In India, consumer protection is specified in The Consumer Protection Act, 1986. Under this law, Separate Consumer Dispute Redress Forums have been set up throughout India in each and every district in which a consumer can file his complaint on a simple paper with nominal court fees and his complaint will be decided by the Presiding Officer of the District Level; the complaint can be filed by both the consumer of a goods as well as of the services. An appeal could be filed to the State Consumer Disputes Redress Commissions and after that to the National Consumer Disputes Redressal Commission; the procedures in these tribunals are less formal and more people friendly and they take less time to decide upon a consumer dispute when compared to the years long time taken by the traditional Indian judiciary. In recent years, many effective judgment have been passed by some state and National Consumer Forums. Indian Contract Act, 1872 lays down the conditions in which promises made by parties to a contract will be binding on each other.
It lays down the remedies available to aggregate party if the other party fails to honor his promise. The Sale of Goods Act of 1930 act provides some safeguards to buyers of goods if goods purchased do not fulfill the express or implied conditions and warranties; the Agriculture Produce Act of 1937 act provides grade standards for agricultural commodities and live stock products. It specifies the conditions which govern the use of standards and lays down the procedure for grading and packaging of agricultural produce; the quality mark provided under the act is known as AGMARK-Agricultural Marketing. The Nigerian government has a duty to protect its people from any form of harm to human health through the use and purchase of items to meet daily needs. In light of this, the Nigerian Consumer Protection Council, whose aim is to protect and enhance consumers' interest through information and enforcement of the rights of consumers was established by an Act of Parliament to promote and protect the interest of consumers over all pro
Nuclear energy in Ireland
The Single Electricity Market encompassing the entire island of Ireland does not, has never, produced any electricity from nuclear power stations. The production of electricity for the Irish national grid, by nuclear fission, is prohibited in the Republic of Ireland by the Electricity Regulation Act, 1999; the enforcement of this law is only possible within the borders of Ireland, it does not prohibit consumption. Since 2001 in Northern Ireland and 2012 in the Republic, the grid has become interconnected with the neighbouring electric grid of Britain, therefore Ireland is now powered by overseas nuclear fission stations. A ‘Eurobarometer’ survey in 2007 indicated that 27 percent of the citizens of Ireland were in favour of an “increased use” of nuclear energy; as of 2014, a Generation IV nuclear station was envisaged in competition with a biomass burning facility to succeed Ireland's single largest source of greenhouse gases, the coal burning Moneypoint power station, when it retires, c. 2025.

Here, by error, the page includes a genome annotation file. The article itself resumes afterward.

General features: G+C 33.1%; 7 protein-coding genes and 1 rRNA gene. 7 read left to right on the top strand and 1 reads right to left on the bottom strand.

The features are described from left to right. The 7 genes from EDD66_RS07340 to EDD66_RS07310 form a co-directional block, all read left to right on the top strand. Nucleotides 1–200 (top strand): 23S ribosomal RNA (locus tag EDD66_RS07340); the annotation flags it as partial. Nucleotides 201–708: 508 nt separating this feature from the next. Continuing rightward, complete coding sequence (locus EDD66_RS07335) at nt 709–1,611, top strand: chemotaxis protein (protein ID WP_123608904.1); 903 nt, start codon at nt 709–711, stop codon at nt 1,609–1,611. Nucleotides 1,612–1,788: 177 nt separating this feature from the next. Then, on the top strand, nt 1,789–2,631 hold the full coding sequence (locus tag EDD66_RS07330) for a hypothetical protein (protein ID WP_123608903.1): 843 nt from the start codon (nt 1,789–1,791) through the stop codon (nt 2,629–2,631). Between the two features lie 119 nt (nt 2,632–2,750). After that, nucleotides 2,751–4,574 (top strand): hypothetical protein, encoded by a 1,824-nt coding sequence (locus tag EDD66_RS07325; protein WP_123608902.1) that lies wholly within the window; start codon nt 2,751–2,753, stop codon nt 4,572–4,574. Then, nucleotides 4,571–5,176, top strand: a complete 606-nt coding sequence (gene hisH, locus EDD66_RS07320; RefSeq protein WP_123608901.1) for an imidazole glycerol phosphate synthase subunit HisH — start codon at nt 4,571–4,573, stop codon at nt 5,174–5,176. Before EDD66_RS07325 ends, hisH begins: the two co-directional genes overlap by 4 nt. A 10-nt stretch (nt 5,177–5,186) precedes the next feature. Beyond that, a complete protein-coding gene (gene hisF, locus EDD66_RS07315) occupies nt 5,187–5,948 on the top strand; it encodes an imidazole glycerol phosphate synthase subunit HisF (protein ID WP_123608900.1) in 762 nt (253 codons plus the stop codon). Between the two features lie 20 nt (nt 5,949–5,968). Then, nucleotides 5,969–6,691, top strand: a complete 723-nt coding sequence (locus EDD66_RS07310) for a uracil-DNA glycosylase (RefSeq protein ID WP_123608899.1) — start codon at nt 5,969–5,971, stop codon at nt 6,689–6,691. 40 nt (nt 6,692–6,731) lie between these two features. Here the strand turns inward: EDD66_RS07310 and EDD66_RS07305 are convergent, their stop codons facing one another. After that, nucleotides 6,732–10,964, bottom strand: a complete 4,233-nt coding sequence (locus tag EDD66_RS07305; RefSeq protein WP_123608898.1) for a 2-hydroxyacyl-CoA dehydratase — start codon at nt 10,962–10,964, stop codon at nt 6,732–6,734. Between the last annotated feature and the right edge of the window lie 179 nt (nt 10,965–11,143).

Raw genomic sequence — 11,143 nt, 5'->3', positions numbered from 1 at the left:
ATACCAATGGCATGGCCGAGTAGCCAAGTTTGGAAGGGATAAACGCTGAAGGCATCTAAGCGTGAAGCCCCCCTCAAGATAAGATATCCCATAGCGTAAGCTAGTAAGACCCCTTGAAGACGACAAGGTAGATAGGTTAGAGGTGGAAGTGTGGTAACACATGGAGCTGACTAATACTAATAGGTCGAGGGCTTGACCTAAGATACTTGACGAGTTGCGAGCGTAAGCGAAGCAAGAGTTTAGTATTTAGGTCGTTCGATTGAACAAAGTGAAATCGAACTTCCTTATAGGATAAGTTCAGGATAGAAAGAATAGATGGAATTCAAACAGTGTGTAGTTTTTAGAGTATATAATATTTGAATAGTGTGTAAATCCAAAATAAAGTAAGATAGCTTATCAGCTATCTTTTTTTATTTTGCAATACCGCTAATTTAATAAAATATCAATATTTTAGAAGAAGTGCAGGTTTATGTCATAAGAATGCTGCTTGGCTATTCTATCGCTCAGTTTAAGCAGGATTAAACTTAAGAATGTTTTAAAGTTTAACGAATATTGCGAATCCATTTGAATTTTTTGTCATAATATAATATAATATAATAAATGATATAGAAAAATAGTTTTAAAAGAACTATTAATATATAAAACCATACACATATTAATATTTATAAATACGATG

In 2015 a National Energy Forum was founded to decide upon generation mixes to be deployed in the Republic of Ireland, out to 2030. This forum has yet to be convened. In 2014 Ireland presently sources about 70% of its electricity from fossil gas; the primary source of this gas to Ireland is via the moffat-Isle of man-Gormanstown/"Dublin" connection and to a lesser extent, the Scotland-Northern Ireland pipeline, both of these pipes are, in of themselves, connected to the wider British pipe-network and the European continent Dutch-British network. This great network of pipes is supplied with North Sea Gas and as that source is drying up, a greater dependence is expected on the disrupted European gas network for which Russia being a primary provider. A nuclear power plant was proposed in 1968, resulted in the creation of the Nuclear Energy Board, it was to be built during the 1970s at Carnsore Point in County Wexford by the Electricity Supply Board. The plan envisioned four reactors to be built at the site, but was dropped in 1981 after strong opposition from anti-nuclear lobby groups throughout the 1970s in 1978 with concerts and rallies being held at Carnsore Point attended by popular musician Christy Moore.
The intended generating capacity of the planned station was therefore required to be sourced from other energy sources, such, the construction of the coal burning Moneypoint power station began in 1979. Following the completion of the HVDC Moyle cable in 2001, connecting Northern Ireland and Scotland, the larger capacity 500 MW East-West Interconnector in 2012, a submarine cable that connects County Dublin with Wales, Ireland has been supported with electricity from the generation of the Welsh Wylfa fission-electric power station and fission electricity in Britain as a whole; the Wylfa power stations is however shuttered, the last reactor shut down in 2015. Ireland was a net exporter of electricity in 2016 and 2017. In April 2006, a government-commissioned report by Forfás pointed to the need for Ireland to reconsider nuclear power in order "to secure its long-run energy security". A small-scale, Generation IV nuclear station was envisaged. In 2007, Ireland's Electricity Supply Board made it known that it would consider a joint venture with a major European Union energy company to build nuclear capacity.